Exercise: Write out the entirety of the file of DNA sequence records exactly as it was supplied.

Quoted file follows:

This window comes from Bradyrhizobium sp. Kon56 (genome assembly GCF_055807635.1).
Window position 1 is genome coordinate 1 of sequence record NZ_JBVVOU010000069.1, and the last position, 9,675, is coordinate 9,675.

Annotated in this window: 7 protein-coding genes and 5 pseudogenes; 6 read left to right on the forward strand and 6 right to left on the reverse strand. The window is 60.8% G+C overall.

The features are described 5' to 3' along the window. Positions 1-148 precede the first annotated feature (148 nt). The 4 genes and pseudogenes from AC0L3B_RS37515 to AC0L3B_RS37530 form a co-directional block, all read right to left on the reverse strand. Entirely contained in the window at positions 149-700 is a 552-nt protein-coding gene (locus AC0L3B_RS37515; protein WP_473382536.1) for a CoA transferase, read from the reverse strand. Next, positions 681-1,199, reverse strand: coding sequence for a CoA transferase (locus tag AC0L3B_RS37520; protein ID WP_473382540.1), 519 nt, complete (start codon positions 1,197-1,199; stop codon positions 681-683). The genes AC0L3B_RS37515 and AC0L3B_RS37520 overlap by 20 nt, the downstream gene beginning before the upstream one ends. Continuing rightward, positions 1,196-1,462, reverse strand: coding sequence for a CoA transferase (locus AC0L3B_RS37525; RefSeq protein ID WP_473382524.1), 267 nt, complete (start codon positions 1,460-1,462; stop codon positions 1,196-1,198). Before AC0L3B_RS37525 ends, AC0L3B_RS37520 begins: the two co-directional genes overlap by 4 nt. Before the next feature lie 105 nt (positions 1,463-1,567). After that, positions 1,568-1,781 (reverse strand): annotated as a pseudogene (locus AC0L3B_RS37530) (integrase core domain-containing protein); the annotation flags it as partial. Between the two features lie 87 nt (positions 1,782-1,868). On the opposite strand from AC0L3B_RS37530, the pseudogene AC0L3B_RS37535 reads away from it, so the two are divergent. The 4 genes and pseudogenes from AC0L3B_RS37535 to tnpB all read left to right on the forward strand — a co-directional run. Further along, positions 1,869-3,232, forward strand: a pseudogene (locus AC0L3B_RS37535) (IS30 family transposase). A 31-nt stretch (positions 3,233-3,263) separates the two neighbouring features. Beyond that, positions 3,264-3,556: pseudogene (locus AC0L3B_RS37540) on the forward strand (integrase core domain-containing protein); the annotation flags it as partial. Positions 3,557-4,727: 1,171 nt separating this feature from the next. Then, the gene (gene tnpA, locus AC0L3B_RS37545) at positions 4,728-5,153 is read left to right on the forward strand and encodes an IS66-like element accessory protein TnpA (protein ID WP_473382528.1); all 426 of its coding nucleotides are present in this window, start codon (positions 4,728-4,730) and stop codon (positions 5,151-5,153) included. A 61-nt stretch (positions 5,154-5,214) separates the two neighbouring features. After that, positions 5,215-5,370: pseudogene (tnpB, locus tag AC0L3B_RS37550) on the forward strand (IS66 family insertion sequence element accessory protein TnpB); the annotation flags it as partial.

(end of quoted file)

This window comes from Bradyrhizobium sp. Kon56 (genome assembly GCF_055807635.1).
Window position 1 is genome coordinate 1 of sequence record NZ_JBVVOU010000069.1, and the last position, 9,675, is coordinate 9,675.

Annotated in this window: 7 protein-coding genes and 5 pseudogenes; 6 read left to right on the forward strand and 6 right to left on the reverse strand. The window is 60.8% G+C overall.

The features are described 5' to 3' along the window. Positions 1-148 precede the first annotated feature (148 nt). The 4 genes and pseudogenes from AC0L3B_RS37515 to AC0L3B_RS37530 form a co-directional block, all read right to left on the reverse strand. Entirely contained in the window at positions 149-700 is a 552-nt protein-coding gene (locus AC0L3B_RS37515; protein WP_473382536.1) for a CoA transferase, read from the reverse strand. Next, positions 681-1,199, reverse strand: coding sequence for a CoA transferase (locus tag AC0L3B_RS37520; protein ID WP_473382540.1), 519 nt, complete (start codon positions 1,197-1,199; stop codon positions 681-683). The genes AC0L3B_RS37515 and AC0L3B_RS37520 overlap by 20 nt, the downstream gene beginning before the upstream one ends. Continuing rightward, positions 1,196-1,462, reverse strand: coding sequence for a CoA transferase (locus AC0L3B_RS37525; RefSeq protein ID WP_473382524.1), 267 nt, complete (start codon positions 1,460-1,462; stop codon positions 1,196-1,198). Before AC0L3B_RS37525 ends, AC0L3B_RS37520 begins: the two co-directional genes overlap by 4 nt. Before the next feature lie 105 nt (positions 1,463-1,567). After that, positions 1,568-1,781 (reverse strand): annotated as a pseudogene (locus AC0L3B_RS37530) (integrase core domain-containing protein); the annotation flags it as partial. Between the two features lie 87 nt (positions 1,782-1,868). On the opposite strand from AC0L3B_RS37530, the pseudogene AC0L3B_RS37535 reads away from it, so the two are divergent. The 4 genes and pseudogenes from AC0L3B_RS37535 to tnpB all read left to right on the forward strand — a co-directional run. Further along, positions 1,869-3,232, forward strand: a pseudogene (locus AC0L3B_RS37535) (IS30 family transposase). A 31-nt stretch (positions 3,233-3,263) separates the two neighbouring features. Beyond that, positions 3,264-3,556: pseudogene (locus AC0L3B_RS37540) on the forward strand (integrase core domain-containing protein); the annotation flags it as partial. Positions 3,557-4,727: 1,171 nt separating this feature from the next. Then, the gene (gene tnpA, locus AC0L3B_RS37545) at positions 4,728-5,153 is read left to right on the forward strand and encodes an IS66-like element accessory protein TnpA (protein ID WP_473382528.1); all 426 of its coding nucleotides are present in this window, start codon (positions 4,728-4,730) and stop codon (positions 5,151-5,153) included. A 61-nt stretch (positions 5,154-5,214) separates the two neighbouring features. After that, positions 5,215-5,370: pseudogene (tnpB, locus tag AC0L3B_RS37550) on the forward strand (IS66 family insertion sequence element accessory protein TnpB); the annotation flags it as partial.